Interactive 
  • CP+B's app for Diesel is an inspirational death-watch
    Crispin Porter + Bogusky's "Days to Live" campaign for Diesel watches uses an iPhone application for a campaign that creates a "sense of urgency," writes Susan Kuchinskas. The app polls users on their habits to estimate how many days they have to live, which can be displayed in a daily wake-up call along with an inspirational message. ClickZ (1/16) LinkedInFacebookTwitterEmail this Story
  Multicultural Marketing 
  • SapientNitro nabs Sao Paulo digital shop iThink
    SapientNitro is buying an 81% stake in the Brazilian digital agency iThink, which had been one of the country's last remaining digital independents. Clients include Johnson & Johnson, Nestle and PepsiCo. The move follows a spate of similar mergers and acquisitions, including Dentsu's purchase of Lov and Ogilvy's acquisition of Foster. Advertising Age (tiered subscription model) (1/16) LinkedInFacebookTwitterEmail this Story
  People & Personalities 
  • Rory and Tiger trade drives, jibes in new Nike spot
    "You'll learn," Tiger Woods say to new Nike icon Rory McIlroy at the conclusion of their first spot together. The Wieden+Kennedy commercial shows the two golfers on a range making increasingly fanciful drives into a series of cups, including one that crashes the plate glass of an office building to land in the executive's putting-practice hole. "The spot is amusing, reminiscent of McDonald's game of horse between Larry Bird and Michael Jordan," writes David Gianatasio. Adweek/AdFreak blog (1/16) LinkedInFacebookTwitterEmail this Story
  AAF Spotlight 
  • AAF Thought Leadership Forum: Utilizing New Technology in Advertising
    Digital 101 + 102

    With the constant evolution of digital technology and a seemingly endless array of tactical resources for advertisers to employ, it is imperative that industry professionals not only familiarize themselves with these resources, but learn how to capitalize on them as well. In April 2013 the AAF will launch its latest Thought Leadership Forum: Utilizing New Technology in Advertising -- a two-part, interactive discussion focused on digital advertising. Through its diverse network of corporate advertisers, media companies, advertising agencies and advertising service providers, the AAF will bring together some of advertising's most influential thought leaders to discuss these topics and more! LinkedInFacebookTwitterEmail this Story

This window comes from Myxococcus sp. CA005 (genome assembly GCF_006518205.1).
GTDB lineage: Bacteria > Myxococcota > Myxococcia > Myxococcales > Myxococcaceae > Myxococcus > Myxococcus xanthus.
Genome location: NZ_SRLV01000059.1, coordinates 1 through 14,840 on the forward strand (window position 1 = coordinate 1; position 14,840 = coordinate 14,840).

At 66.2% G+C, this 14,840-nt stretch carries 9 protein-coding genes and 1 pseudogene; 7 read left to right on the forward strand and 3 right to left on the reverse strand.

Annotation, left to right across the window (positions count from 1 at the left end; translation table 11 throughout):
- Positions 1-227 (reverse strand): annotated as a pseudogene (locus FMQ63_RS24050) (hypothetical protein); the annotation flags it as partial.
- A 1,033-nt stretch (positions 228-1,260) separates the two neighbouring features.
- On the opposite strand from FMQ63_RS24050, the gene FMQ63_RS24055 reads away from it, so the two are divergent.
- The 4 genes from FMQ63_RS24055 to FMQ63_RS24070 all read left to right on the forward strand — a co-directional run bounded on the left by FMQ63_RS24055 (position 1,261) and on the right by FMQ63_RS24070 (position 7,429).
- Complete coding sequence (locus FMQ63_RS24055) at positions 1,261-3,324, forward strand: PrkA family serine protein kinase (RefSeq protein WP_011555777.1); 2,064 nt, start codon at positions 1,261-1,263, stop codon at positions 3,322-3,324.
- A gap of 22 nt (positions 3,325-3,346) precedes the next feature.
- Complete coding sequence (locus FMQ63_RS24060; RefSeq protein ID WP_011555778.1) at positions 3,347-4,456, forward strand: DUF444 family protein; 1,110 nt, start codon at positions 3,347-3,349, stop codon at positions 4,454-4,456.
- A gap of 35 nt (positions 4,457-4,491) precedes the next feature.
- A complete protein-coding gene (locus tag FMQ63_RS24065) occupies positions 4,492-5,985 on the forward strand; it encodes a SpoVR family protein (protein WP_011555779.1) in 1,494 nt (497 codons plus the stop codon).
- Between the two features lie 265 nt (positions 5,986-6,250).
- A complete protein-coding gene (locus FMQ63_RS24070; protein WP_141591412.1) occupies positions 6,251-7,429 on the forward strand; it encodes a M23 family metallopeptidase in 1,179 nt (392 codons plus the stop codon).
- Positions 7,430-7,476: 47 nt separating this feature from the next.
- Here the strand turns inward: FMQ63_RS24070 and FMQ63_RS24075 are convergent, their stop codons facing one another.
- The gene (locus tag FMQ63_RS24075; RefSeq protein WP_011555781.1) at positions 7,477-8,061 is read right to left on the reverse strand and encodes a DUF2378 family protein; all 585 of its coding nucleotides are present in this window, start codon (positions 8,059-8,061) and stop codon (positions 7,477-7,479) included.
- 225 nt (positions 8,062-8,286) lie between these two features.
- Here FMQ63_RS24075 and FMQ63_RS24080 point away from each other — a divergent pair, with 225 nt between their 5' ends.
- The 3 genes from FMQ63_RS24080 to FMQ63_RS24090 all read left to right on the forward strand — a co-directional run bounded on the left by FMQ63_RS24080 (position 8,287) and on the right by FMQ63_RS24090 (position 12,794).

Learn more about AAF ->Home Page  |  Membership  |  Calendar of Events  |  News  |  Job Bank

  Government Update 
  • FTC's POM ruling applies drug standard to food advertisers
    Apparently drinking pomegranate juice cannot help people "cheat death," according to the Federal Trade Commission, which ruled that POM Wonderful must back off some of the health claims in its ads. More important than the ruling itself is the new standard: Health-treatment claims must be backed up by two clinical trials, the same standard that applies to drugmakers. "This order ignores what $35 million of peer-reviewed scientific research, centuries of traditional medicine and plain common sense have taught us: Antioxidant-rich pomegranate products are good for you," POM's owners countered. The Wall Street Journal (1/16) LinkedInFacebookTwitterEmail this Story
  SmartQuote 
A good advertisement is one which sells the product without drawing attention to itself."
--David Ogilvy, member, Advertising Hall of Fame